World stocks recover
Global stock markets have seen a brighter day’s trading so far as some geopolitical risk reduced and oil prices stayed low. Some positive earnings reports, along with an easing of caution over Ukraine, helped European markets to post some gains. Asian economies were a concern, with China showing surprisingly weak loans data and Japan’s economy shrinking by the largest margin in three years, although this was not as bad as the forecast. Despite the news
, Asia’s markets saw some modest gains. US stock futures are rising.
The US Census Bureau reveals July retail data at 8.30am ET.
GDP data for the Eurozone is expected later.
Macy’s reports earnings before the bell with Cisco among those reporting after close.
US banks increase lending
Following years of banks keeping tight controls on lending new data suggests they are now keen to hand over the cash. A report by SNL Financial shows that lending was up by most banks in the last quarter with commercial lending particularly buoyant, followed by auto loans and credit cards. As a result banks are seeing near-record earnings. The banks see lending as a lower risk now that the economy is improving and stand to benefit when the Fed raises interest rates. Read the full story.
China shows softer side
New stats from China suggest a softening of the nation’s economy. The most surprising data for July was the fall in foreign investment which has hit a near 6 year low. The official response pointed to the exceptional rise in figures for June but analysts are concerned that the property market is a risk and that banks are nervous to lend as a result of their exposure. Despite government stimulus measures, the Chinese property market is still declining and causing a drag on the economy as a whole. That said, retail data shows a better month in July than for June and exports are strong. Read the full story.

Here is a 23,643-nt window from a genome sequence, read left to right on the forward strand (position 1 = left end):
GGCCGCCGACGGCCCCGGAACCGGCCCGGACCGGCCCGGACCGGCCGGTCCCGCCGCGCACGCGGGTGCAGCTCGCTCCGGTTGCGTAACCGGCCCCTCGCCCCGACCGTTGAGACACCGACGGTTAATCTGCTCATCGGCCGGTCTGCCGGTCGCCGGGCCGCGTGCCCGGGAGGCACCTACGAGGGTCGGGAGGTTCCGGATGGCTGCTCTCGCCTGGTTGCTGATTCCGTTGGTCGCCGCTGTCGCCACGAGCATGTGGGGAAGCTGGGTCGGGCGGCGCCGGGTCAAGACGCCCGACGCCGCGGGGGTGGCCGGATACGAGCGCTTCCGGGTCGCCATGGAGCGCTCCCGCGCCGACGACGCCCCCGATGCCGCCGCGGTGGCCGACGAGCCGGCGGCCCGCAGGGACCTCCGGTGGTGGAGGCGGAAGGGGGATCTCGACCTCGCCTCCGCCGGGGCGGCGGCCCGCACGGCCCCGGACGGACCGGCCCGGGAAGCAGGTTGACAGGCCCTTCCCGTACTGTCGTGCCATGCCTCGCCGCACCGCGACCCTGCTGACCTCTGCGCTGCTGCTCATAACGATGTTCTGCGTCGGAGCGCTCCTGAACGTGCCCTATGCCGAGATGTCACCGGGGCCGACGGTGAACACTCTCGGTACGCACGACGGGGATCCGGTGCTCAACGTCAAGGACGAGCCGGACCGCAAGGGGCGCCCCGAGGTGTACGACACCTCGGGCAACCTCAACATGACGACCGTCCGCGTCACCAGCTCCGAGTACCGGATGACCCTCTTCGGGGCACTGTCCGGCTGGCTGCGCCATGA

Candy profits crushed
The fickle nature of technology was highlighted after the market closed last night, as King Digital posted its earnings report. The creator of the hugely popular Candy Crush game had a bumpy start to its stock market journey in March, with shares down 16 per cent on day one of trading. A few months on and the latest news
isn’t good for investors; bookings down 5 per cent from Q1 to Q2 and expected to see a further drop of 14 to 18 per cent from Q2 to Q3. Analysts confirm the concerns that investors had at the time of the IPO; Candy Crush Saga was the big earner and is now seeing rapid decline and the company’s other games are not seeing enough growth. Read the full story.